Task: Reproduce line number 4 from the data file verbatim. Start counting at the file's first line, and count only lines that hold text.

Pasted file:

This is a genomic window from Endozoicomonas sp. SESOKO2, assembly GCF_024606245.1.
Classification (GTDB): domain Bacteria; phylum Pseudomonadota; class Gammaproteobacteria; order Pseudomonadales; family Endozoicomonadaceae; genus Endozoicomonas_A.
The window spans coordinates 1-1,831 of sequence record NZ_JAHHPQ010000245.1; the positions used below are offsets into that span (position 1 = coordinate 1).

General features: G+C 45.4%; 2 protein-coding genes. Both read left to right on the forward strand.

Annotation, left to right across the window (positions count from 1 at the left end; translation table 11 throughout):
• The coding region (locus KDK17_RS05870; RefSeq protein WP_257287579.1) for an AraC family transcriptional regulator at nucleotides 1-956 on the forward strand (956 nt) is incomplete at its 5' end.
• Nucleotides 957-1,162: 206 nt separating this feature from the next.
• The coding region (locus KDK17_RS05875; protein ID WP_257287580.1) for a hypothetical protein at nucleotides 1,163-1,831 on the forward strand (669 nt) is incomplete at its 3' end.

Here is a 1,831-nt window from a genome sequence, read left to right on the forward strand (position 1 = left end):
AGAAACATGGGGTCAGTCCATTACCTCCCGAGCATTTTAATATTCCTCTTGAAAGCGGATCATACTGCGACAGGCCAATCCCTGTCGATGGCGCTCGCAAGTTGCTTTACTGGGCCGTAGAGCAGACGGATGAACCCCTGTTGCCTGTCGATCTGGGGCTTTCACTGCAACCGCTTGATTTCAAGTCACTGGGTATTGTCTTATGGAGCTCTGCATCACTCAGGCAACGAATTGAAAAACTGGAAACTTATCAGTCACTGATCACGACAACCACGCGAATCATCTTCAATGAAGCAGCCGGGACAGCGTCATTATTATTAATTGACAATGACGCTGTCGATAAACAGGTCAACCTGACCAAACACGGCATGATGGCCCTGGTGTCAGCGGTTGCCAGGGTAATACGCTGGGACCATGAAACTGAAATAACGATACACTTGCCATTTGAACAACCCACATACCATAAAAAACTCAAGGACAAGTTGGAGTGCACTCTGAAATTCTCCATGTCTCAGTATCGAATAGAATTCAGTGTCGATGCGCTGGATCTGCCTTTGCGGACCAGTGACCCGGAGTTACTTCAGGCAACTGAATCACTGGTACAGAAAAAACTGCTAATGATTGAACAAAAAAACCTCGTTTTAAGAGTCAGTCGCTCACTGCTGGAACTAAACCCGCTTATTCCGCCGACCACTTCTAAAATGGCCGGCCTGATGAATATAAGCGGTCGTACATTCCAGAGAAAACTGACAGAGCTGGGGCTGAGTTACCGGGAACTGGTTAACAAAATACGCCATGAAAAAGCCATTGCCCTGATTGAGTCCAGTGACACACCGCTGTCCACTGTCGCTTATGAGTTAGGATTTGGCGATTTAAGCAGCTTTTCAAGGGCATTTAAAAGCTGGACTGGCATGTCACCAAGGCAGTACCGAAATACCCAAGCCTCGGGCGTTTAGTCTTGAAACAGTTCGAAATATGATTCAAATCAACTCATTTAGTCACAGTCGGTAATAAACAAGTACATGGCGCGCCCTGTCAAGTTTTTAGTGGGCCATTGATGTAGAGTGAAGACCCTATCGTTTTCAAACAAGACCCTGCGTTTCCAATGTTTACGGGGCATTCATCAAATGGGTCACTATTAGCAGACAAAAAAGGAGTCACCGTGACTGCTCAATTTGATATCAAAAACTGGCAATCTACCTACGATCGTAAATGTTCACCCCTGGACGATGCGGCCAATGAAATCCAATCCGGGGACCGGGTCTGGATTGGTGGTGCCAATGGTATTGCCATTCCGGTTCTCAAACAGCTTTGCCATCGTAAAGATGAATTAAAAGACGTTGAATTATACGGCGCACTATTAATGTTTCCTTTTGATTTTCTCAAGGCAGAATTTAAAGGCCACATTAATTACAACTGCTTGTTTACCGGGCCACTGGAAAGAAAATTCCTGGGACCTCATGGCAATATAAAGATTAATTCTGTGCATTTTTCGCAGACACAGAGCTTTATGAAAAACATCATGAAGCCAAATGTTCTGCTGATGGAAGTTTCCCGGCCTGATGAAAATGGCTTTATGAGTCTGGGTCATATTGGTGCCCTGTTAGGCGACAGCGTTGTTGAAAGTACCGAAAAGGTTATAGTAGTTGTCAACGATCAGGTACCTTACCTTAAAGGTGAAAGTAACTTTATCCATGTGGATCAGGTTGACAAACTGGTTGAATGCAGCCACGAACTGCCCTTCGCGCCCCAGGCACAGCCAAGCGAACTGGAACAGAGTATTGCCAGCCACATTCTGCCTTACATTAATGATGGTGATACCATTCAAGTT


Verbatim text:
General features: G+C 45.4%; 2 protein-coding genes. Both read left to right on the forward strand.